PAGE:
Moving with the beat: heart rate and visceral temperature of free-swimming and feeding  

E-print Network

Moving with the beat: heart rate and visceral temperature of free-swimming and feeding bluefin tuna (Thunnus maccoyii ) to measure changes in the heart rate ( fH) and visceral temperature (TV) during a two, greater relative heart masses, elevated metabolic rates, and are more difficult to handle than tropical

Schluter, Dolph

379

Development of automated quantification of visceral and subcutaneous adipose tissue volumes from abdominal CT scans  

Microsoft Academic Search

This contribution describes a novel algorithm for the automated quantification of visceral and subcutaneous adipose tissue volumes from abdominal CT scans of patients referred for colorectal resection. Visceral and subcutaneous adipose tissue volumes can accurately be measured with errors of 1.2 and 0.5%, respectively. Also the reproducibility of CT measurements is good; a disadvantage is the amount of radiation. In

Sanne D. Mensink; Jarich W. Spliethoff; Ruben Belder; Joost M. Klaase; Roland Bezooijen; Cornelis H. Slump

2011-01-01

380

Heightened visceral sensation in functional gastrointestinal disease is not site-specific  

Microsoft Academic Search

Alteration in visceral sensation locally at the site of presumed symptom origin in the gastrointestinal tract has been proposed as an important etiopathological mechanism in the so-called functional bowel disorders. Patients presenting with one functional gastrointestinal syndrome, however, frequently have additional symptoms referable to other parts of the gut, suggesting that enhanced visceral nociception may be a panintestinal phenomenon. We

K. C. Trimble; R. Farouk; A. Pryde; S. Douglas; R. C. Heading

1995-01-01

381

Mechanisms of Disease: adipocytokines and visceral adipose tissue—emerging role in nonalcoholic fatty liver disease  

Microsoft Academic Search

There is increasing evidence that visceral adipose tissue is a causative risk factor for fatty liver and nonalcoholic steatohepatitis. Adipose tissue-derived secretory proteins are collectively named adipocytokines. Obesity and mainly visceral fat accumulation impair adipocyte function and adipocytokine secretion and the altered release of these proteins contributes to hypertension, impaired fibrinolysis and insulin resistance. This review summarizes recent findings on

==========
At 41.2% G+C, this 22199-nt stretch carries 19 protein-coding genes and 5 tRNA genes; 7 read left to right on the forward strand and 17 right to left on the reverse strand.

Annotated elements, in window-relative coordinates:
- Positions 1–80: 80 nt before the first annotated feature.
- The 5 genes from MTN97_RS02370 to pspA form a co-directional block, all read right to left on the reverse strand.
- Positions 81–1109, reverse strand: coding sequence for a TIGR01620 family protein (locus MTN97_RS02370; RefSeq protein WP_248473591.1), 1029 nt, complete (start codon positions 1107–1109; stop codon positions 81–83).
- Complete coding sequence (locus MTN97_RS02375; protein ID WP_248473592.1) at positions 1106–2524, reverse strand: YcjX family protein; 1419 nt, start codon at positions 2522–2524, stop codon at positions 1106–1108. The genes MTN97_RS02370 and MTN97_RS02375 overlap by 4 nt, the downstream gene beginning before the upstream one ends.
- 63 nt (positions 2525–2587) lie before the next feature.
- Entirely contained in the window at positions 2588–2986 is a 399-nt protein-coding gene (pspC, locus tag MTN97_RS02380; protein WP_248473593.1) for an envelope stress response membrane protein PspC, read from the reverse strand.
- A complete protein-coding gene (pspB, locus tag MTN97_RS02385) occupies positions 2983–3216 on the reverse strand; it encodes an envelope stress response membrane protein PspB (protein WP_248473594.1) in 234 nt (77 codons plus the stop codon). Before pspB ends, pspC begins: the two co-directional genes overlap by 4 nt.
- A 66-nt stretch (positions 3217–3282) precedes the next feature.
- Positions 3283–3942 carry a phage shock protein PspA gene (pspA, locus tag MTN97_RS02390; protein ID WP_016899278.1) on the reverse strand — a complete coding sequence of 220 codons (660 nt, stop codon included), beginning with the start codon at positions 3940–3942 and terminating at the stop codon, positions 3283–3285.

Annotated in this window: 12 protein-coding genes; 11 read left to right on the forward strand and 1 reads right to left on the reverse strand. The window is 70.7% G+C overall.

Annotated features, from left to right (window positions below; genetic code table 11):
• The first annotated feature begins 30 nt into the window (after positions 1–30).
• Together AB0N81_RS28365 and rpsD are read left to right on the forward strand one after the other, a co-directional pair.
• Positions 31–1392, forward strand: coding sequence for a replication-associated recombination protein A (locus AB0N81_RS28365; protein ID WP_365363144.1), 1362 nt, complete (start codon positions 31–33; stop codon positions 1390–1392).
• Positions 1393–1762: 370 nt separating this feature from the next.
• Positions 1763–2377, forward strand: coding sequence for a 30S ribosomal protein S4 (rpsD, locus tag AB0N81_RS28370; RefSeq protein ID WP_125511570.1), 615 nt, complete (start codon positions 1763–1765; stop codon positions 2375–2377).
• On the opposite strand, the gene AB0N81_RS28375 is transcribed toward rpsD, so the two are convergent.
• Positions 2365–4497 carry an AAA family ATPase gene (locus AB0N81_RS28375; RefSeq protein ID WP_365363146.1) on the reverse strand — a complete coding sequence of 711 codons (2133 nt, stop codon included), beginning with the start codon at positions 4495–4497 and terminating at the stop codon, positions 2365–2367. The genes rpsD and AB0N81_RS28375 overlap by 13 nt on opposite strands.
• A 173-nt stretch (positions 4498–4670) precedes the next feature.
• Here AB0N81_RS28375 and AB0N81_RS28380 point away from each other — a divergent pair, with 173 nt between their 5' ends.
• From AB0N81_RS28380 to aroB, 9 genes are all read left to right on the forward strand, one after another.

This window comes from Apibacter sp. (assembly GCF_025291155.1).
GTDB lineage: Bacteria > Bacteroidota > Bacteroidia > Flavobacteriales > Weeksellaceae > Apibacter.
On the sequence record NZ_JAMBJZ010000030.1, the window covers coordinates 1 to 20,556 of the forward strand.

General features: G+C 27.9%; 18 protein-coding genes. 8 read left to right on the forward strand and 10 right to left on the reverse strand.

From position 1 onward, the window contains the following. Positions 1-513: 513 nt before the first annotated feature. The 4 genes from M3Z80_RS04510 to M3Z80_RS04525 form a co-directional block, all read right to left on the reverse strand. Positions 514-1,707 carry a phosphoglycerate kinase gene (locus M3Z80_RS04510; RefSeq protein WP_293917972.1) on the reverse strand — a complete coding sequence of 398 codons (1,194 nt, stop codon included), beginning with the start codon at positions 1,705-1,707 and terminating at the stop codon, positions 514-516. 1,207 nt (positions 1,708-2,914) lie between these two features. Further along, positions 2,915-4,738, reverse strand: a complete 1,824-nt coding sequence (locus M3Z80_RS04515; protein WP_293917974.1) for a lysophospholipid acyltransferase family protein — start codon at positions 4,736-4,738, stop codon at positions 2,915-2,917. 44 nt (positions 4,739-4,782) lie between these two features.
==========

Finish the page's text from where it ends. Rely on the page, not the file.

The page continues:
Andreas Schäffler; Jürgen Schölmerich; Christa Büchler

2005-01-01

382

Thoughts provoked by pain.  

PubMed

Despite the growing interest in the cognitive component of chronic pain, little information has been collected on the variety of thoughts provoked by pain experience. A new assessment instrument (the Cognitive Evaluative Questionnaire--CEQ) has been utilized with 127 chronic pain patients and their cognitions classified into seven discrete clusters. The results confirm the heterogeneity of pain cognitions, the majority of which are likely to play a role in enhancing or perpetuating chronic pain. The relationship of these cognitions to chronic avoidance behavior is discussed. PMID:2775158

Philips, H C

1989-01-01

383

Chloroplast phylogenomic analyses resolve deep-level relationships of an intractable bamboo tribe arundinarieae (poaceae).  

PubMed

The temperate woody bamboos constitute a distinct tribe Arundinarieae (Poaceae: Bambusoideae) with high species diversity. Estimating phylogenetic relationships among the 11 major lineages of Arundinarieae has been particularly difficult, owing to a possible rapid radiation and the extremely low rate of sequence divergence. Here, we explore the use of chloroplast genome sequencing for phylogenetic inference. We sampled 25 species (22 temperate bamboos and 3 outgroups) for the complete genome representing eight major lineages of Arundinarieae in an attempt to resolve backbone relationships. Phylogenetic analyses of coding versus noncoding sequences, and of different regions of the genome (large single copy and small single copy, and inverted repeat regions) yielded no well-supported contradicting topologies but potential incongruence was found between the coding and noncoding sequences. The use of various data partitioning schemes in analysis of the complete sequences resulted in nearly identical topologies and node support values, although the partitioning schemes were decisively different from each other as to the fit to the data. Our full genomic data set substantially increased resolution along the backbone and provided strong support for most relationships despite the very short internodes and long branches in the tree. The inferred relationships were also robust to potential confounding factors (e.g., long-branch attraction) and received support from independent indels in the genome. We then added taxa from the three Arundinarieae lineages that were not included in the full-genome data set; each of these were sampled for more than 50% genome sequences. The resulting trees not only corroborated the reconstructed deep-level relationships but also largely resolved the phylogenetic placements of these three additional lineages. Furthermore, adding 129 additional taxa sampled for only eight chloroplast loci to the combined data set yielded almost identical relationships, albeit with low support values. We believe that the inferred phylogeny is robust to taxon sampling. Having resolved the deep-level relationships of Arundinarieae, we illuminate how chloroplast phylogenomics can be used for elucidating difficult phylogeny at low taxonomic levels in intractable plant groups. PMID:25092479

Ma, Peng-Fei; Zhang, Yu-Xiao; Zeng, Chun-Xia; Guo, Zhen-Hua; Li, De-Zhu

2014-11-01

384

Common medical pains  

PubMed Central